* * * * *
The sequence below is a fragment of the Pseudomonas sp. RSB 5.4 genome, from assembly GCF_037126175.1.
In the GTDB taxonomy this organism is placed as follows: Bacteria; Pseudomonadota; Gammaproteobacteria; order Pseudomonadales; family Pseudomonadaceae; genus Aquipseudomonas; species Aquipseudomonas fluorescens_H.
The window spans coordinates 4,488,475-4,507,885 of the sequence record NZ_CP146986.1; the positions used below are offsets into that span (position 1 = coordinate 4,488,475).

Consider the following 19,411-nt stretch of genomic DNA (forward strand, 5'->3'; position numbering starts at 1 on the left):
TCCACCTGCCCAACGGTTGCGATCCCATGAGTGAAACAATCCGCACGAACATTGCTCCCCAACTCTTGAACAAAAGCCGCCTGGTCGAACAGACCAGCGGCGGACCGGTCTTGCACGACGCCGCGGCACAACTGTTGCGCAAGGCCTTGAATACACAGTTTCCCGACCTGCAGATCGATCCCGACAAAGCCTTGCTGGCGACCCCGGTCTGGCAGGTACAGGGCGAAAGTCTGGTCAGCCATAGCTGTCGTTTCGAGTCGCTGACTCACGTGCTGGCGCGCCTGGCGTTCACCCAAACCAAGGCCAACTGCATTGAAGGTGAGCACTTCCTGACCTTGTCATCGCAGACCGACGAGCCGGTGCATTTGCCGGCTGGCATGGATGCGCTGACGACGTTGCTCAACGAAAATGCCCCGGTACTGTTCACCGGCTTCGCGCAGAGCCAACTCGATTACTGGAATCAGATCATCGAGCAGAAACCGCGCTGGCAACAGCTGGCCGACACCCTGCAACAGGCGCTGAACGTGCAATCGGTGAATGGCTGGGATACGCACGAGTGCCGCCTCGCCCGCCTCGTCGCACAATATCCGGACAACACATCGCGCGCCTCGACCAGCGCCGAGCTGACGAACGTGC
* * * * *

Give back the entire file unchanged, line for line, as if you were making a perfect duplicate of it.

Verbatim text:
The sequence below is a fragment of the Pseudomonas sp. RSB 5.4 genome, from assembly GCF_037126175.1.
In the GTDB taxonomy this organism is placed as follows: Bacteria; Pseudomonadota; Gammaproteobacteria; order Pseudomonadales; family Pseudomonadaceae; genus Aquipseudomonas; species Aquipseudomonas fluorescens_H.
The window spans coordinates 4,488,475-4,507,885 of the sequence record NZ_CP146986.1; the positions used below are offsets into that span (position 1 = coordinate 4,488,475).

Consider the following 19,411-nt stretch of genomic DNA (forward strand, 5'->3'; position numbering starts at 1 on the left):
TCCACCTGCCCAACGGTTGCGATCCCATGAGTGAAACAATCCGCACGAACATTGCTCCCCAACTCTTGAACAAAAGCCGCCTGGTCGAACAGACCAGCGGCGGACCGGTCTTGCACGACGCCGCGGCACAACTGTTGCGCAAGGCCTTGAATACACAGTTTCCCGACCTGCAGATCGATCCCGACAAAGCCTTGCTGGCGACCCCGGTCTGGCAGGTACAGGGCGAAAGTCTGGTCAGCCATAGCTGTCGTTTCGAGTCGCTGACTCACGTGCTGGCGCGCCTGGCGTTCACCCAAACCAAGGCCAACTGCATTGAAGGTGAGCACTTCCTGACCTTGTCATCGCAGACCGACGAGCCGGTGCATTTGCCGGCTGGCATGGATGCGCTGACGACGTTGCTCAACGAAAATGCCCCGGTACTGTTCACCGGCTTCGCGCAGAGCCAACTCGATTACTGGAATCAGATCATCGAGCAGAAACCGCGCTGGCAACAGCTGGCCGACACCCTGCAACAGGCGCTGAACGTGCAATCGGTGAATGGCTGGGATACGCACGAGTGCCGCCTCGCCCGCCTCGTCGCACAATATCCGGACAACACATCGCGCGCCTCGACCAGCGCCGAGCTGACGAACGTGC